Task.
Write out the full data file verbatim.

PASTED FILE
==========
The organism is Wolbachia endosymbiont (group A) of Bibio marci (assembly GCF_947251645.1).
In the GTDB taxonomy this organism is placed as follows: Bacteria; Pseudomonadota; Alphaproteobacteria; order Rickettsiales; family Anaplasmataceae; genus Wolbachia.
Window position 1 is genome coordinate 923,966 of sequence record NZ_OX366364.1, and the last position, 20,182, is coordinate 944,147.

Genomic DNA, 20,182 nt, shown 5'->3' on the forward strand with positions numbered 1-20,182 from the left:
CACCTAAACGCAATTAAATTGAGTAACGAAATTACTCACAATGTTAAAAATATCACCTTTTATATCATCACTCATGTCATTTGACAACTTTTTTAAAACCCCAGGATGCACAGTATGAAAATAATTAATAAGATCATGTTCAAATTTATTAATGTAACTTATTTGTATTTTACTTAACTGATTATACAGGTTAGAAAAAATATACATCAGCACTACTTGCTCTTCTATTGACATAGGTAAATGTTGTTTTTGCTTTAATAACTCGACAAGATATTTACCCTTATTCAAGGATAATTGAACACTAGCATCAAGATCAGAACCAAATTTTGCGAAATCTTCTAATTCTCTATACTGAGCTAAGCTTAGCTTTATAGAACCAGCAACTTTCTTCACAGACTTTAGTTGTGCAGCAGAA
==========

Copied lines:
The organism is Wolbachia endosymbiont (group A) of Bibio marci (assembly GCF_947251645.1).
In the GTDB taxonomy this organism is placed as follows: Bacteria; Pseudomonadota; Alphaproteobacteria; order Rickettsiales; family Anaplasmataceae; genus Wolbachia.
Window position 1 is genome coordinate 923,966 of sequence record NZ_OX366364.1, and the last position, 20,182, is coordinate 944,147.

Genomic DNA, 20,182 nt, shown 5'->3' on the forward strand with positions numbered 1-20,182 from the left:
CACCTAAACGCAATTAAATTGAGTAACGAAATTACTCACAATGTTAAAAATATCACCTTTTATATCATCACTCATGTCATTTGACAACTTTTTTAAAACCCCAGGATGCACAGTATGAAAATAATTAATAAGATCATGTTCAAATTTATTAATGTAACTTATTTGTATTTTACTTAACTGATTATACAGGTTAGAAAAAATATACATCAGCACTACTTGCTCTTCTATTGACATAGGTAAATGTTGTTTTTGCTTTAATAACTCGACAAGATATTTACCCTTATTCAAGGATAATTGAACACTAGCATCAAGATCAGAACCAAATTTTGCGAAATCTTCTAATTCTCTATACTGAGCTAAGCTTAGCTTTATAGAACCAGCAACTTTCTTCACAGACTTTAGTTGTGCAGCAGAA